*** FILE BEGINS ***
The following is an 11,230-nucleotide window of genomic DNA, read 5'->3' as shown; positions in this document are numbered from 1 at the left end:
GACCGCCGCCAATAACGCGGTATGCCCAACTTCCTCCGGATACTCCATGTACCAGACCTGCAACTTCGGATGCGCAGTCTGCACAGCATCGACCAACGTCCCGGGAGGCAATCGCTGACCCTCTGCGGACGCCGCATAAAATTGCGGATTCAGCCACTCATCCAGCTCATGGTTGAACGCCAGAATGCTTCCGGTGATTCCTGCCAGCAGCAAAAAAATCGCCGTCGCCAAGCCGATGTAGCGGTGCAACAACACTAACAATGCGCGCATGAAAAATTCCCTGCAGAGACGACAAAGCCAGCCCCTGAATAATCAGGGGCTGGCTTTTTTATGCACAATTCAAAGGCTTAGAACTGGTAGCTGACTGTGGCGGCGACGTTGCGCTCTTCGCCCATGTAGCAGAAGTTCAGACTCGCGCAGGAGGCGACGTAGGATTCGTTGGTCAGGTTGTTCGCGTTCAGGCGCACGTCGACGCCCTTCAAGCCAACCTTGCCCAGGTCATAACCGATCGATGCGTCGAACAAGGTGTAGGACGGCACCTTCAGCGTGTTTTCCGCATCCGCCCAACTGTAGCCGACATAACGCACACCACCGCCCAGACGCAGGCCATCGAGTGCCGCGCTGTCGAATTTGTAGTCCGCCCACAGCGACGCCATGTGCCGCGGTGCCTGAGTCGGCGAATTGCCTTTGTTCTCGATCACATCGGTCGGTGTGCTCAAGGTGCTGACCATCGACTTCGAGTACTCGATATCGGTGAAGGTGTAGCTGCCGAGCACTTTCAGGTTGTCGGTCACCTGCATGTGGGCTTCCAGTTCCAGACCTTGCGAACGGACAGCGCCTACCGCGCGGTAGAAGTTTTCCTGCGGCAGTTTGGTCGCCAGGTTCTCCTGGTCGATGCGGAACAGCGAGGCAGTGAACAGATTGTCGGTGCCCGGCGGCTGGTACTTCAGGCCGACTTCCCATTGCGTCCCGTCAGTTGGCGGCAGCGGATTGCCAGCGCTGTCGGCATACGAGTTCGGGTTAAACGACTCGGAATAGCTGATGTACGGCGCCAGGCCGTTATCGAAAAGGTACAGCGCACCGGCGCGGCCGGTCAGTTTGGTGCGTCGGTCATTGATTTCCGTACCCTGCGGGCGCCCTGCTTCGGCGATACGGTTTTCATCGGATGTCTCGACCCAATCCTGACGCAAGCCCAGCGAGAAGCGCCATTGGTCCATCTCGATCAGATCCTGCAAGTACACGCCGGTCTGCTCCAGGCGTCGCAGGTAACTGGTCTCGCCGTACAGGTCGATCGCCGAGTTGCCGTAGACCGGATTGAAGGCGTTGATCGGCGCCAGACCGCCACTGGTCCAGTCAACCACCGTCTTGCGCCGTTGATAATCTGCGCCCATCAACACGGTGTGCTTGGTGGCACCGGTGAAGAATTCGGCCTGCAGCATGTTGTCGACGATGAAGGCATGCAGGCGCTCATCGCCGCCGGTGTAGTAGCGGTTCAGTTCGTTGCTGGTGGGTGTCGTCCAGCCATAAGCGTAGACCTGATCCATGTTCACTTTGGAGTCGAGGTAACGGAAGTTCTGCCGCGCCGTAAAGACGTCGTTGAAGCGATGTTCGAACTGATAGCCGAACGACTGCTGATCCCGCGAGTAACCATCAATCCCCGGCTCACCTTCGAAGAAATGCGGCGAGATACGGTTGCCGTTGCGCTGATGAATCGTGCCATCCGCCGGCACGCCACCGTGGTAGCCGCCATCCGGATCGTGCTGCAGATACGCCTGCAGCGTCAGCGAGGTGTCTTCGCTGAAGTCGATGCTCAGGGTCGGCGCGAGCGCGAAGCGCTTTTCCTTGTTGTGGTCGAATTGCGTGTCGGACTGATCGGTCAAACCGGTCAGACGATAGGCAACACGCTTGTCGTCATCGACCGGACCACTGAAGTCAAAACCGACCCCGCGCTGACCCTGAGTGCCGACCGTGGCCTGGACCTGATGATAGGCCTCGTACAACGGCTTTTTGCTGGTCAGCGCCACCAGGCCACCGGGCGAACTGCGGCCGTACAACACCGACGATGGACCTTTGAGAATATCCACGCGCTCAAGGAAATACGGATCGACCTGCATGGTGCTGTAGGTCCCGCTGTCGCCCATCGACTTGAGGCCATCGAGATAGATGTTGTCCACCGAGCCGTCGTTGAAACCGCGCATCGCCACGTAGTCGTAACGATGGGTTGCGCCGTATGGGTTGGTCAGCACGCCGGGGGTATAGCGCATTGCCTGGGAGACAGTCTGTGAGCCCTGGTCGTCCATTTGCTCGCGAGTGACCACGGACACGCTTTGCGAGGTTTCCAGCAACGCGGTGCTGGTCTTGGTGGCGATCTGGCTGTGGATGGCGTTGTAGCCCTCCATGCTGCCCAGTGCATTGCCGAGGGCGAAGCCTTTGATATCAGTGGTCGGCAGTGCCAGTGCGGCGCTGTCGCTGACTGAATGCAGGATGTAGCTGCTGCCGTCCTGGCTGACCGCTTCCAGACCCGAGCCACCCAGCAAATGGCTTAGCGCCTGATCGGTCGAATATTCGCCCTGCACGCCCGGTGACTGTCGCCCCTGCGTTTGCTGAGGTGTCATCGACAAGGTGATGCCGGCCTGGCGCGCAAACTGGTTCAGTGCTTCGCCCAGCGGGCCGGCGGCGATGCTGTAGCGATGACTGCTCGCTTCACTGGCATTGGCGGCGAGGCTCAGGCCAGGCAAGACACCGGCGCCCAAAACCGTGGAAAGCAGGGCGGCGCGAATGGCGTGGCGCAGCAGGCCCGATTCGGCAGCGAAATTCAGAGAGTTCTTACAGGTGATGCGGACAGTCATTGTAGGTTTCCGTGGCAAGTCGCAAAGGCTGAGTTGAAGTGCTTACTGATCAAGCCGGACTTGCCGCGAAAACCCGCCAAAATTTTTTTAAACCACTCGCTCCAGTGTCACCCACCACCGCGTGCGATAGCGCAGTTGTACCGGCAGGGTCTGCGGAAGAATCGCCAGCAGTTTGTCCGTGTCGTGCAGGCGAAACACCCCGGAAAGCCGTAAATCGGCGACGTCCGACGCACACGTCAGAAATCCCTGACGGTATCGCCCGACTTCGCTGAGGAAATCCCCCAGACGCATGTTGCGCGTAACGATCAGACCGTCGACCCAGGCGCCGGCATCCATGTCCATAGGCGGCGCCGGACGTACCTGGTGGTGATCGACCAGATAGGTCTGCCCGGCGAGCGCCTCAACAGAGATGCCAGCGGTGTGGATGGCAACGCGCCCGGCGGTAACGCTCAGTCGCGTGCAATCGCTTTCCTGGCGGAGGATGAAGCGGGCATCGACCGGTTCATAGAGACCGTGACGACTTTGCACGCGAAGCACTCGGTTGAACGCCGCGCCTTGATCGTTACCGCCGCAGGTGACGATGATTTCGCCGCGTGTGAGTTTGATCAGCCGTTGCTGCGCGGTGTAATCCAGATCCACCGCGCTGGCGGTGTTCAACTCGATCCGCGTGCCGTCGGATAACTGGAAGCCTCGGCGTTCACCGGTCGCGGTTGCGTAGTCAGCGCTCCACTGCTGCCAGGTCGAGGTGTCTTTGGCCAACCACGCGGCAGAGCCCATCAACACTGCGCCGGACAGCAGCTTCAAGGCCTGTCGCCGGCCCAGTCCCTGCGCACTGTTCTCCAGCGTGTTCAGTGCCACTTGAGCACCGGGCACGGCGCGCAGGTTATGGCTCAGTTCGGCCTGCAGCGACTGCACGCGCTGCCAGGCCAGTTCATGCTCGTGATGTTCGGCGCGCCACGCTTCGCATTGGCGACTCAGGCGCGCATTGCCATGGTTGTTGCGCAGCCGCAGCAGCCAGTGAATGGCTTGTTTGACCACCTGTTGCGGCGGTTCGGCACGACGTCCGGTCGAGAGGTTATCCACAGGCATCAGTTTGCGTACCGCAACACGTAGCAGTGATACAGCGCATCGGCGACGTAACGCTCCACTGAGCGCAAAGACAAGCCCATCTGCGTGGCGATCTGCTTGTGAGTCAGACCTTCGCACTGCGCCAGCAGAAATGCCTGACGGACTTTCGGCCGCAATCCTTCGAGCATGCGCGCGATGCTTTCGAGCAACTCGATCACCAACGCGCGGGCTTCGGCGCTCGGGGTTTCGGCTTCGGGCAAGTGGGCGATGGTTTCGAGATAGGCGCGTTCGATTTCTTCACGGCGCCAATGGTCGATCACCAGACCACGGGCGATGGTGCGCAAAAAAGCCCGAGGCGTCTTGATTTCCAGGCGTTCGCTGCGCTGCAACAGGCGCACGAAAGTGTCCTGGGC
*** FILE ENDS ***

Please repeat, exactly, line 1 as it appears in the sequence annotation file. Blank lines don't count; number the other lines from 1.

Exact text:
The following is an 11,230-nucleotide window of genomic DNA, read 5'->3' as shown; positions in this document are numbered from 1 at the left end: